HARLEM, Manhattan — “I swore on the day my son was murdered I would not stop until I get justice,” said Gwen Carr Saturday after the Eric Garner Anti-Chokehold Act was signed into law in New York.
“When they killed him that day, they don’t know they killed the wrong mother’s son, she was not gonna stop,” she said at a Harlem rally, as she was joined by many community and city leaders who have been pushing for the chokehold law for years.
“Even when the cameras weren’t on, we still fought. It took five years to get one officer fired,” she said in front of dozens of people who had signs and cheered her on.
The anti-chokehold act, named after Eric Garner, who was killed in 2014 after being placed in a chokehold by NYPD Officer Daniel Pantaleo, now, criminalizes the use of chokeholds that result in injury or death.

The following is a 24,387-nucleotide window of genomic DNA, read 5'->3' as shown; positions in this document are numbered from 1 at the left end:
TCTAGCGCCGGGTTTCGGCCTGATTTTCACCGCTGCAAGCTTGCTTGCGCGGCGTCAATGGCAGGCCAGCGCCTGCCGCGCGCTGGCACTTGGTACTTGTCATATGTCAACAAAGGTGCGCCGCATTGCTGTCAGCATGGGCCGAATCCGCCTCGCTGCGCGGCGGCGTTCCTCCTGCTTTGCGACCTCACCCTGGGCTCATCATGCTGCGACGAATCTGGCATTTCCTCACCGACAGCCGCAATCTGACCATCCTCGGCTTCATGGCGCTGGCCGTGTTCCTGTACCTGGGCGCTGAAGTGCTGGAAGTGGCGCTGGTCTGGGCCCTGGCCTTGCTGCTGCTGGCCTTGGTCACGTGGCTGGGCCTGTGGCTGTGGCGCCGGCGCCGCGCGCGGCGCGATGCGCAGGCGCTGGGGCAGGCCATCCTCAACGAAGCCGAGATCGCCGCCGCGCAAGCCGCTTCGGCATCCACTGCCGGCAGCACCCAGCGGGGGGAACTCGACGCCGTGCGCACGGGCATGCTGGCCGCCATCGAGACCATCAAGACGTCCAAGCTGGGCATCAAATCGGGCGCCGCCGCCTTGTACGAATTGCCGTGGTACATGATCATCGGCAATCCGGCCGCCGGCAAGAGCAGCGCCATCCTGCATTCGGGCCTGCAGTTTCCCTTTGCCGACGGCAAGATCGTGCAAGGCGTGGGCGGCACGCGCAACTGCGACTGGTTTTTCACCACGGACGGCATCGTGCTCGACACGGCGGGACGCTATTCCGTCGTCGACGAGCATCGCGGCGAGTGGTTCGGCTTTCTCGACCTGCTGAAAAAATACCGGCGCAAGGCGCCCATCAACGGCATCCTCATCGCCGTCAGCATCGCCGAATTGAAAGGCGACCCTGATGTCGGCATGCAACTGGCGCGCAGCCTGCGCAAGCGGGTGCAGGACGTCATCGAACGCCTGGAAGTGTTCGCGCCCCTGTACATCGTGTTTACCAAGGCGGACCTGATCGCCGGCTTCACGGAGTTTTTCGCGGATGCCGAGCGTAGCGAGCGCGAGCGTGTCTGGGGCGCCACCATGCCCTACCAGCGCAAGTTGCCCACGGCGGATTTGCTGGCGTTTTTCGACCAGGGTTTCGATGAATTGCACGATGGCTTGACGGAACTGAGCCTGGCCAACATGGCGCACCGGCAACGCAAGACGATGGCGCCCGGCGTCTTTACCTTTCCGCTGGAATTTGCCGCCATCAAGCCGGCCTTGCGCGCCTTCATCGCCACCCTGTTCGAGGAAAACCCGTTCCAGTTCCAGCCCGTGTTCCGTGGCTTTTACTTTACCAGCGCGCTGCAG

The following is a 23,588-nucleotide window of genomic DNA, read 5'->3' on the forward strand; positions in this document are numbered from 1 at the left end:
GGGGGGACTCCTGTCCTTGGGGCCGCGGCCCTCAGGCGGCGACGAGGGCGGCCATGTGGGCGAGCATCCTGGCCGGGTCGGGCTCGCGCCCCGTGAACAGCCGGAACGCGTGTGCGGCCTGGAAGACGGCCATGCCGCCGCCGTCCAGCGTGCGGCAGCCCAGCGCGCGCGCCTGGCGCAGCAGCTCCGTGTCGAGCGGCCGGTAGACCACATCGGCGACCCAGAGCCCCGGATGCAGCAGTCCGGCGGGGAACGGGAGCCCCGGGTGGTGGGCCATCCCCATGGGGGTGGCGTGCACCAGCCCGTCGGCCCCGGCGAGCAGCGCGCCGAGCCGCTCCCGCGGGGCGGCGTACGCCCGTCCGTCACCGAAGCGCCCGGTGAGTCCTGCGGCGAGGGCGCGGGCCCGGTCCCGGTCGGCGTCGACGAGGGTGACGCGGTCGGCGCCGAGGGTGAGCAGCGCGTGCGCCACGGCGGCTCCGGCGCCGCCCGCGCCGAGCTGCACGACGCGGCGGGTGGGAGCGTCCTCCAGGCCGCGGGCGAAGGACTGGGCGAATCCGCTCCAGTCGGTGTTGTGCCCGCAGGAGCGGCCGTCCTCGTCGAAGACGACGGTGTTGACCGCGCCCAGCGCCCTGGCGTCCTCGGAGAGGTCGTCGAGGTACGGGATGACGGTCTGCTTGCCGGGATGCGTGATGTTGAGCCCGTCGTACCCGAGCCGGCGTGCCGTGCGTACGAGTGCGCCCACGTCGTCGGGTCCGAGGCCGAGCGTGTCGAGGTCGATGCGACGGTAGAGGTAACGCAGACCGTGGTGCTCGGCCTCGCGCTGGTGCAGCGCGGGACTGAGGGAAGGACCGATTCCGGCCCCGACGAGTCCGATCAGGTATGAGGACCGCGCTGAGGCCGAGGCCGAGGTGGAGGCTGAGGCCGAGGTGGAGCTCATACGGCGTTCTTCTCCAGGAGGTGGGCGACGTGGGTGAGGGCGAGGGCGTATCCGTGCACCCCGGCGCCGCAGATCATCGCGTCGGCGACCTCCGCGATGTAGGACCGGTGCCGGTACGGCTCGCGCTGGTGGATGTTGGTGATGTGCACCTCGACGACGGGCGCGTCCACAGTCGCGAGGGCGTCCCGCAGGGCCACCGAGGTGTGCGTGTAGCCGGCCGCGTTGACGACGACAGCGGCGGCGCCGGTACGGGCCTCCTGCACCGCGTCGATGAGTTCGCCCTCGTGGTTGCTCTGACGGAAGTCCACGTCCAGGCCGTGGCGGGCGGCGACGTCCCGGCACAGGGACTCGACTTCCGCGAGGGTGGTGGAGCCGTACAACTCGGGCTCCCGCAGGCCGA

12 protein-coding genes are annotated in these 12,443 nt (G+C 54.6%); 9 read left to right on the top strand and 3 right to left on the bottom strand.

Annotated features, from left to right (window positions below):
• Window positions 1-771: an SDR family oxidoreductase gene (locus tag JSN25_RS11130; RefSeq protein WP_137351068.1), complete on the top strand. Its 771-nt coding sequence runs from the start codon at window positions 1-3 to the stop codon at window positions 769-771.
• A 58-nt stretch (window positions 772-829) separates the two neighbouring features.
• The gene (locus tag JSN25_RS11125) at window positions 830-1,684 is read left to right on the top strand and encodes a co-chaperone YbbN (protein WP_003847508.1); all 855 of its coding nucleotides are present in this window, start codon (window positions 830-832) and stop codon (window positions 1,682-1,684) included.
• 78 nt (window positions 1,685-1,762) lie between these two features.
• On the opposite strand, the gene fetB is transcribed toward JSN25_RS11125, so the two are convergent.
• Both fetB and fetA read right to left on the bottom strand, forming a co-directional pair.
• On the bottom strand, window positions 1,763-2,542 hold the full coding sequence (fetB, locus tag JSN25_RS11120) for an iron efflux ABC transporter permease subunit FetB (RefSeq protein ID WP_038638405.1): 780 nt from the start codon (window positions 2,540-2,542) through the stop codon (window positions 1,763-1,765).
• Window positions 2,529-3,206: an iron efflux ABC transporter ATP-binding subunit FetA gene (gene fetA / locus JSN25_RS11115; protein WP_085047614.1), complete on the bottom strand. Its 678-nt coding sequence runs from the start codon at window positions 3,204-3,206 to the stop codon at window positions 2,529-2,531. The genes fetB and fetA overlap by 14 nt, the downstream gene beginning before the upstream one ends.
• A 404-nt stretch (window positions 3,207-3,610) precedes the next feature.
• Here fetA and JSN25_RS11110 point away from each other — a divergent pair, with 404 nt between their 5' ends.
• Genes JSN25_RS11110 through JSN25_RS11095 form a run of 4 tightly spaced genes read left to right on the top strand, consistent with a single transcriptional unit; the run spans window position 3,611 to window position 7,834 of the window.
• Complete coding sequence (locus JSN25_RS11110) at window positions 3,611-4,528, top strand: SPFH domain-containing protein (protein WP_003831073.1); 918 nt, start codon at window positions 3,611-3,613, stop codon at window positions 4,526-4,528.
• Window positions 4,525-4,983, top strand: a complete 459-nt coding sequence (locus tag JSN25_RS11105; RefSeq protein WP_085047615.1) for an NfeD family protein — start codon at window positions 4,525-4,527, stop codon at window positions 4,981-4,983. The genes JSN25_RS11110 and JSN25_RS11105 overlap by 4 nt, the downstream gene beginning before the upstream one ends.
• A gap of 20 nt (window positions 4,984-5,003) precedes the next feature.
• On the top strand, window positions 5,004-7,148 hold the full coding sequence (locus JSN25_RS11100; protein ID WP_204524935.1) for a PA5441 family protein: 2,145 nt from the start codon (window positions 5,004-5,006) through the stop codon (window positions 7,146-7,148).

State Sen. Brian Benjamin championed the bill.
“This bill we passed means in the future any police officer who performs a chokehold on a citizen and results in serious injury or death will be subject to 15-years in prison.”
Public Advocate Jumaane Williams, who also attended, admitted that while the work wasn't over, this needed to be recognized.
“We gotta' celebrate the small victories so we could keep going.”
Dr. Hazel Dukes from the NAACP credited the young men and women who have been raising concerns across the country over the last two-weeks.
“It was you who hit the streets night after night, day after day, who changed the course because they heard the voices,” she said.
The city, state and community leaders who gathered also encouraged New Yorkers to continue to make their voices heard, and to go out and vote.
Early voting in NYC started Saturday for the June 23 primary elections.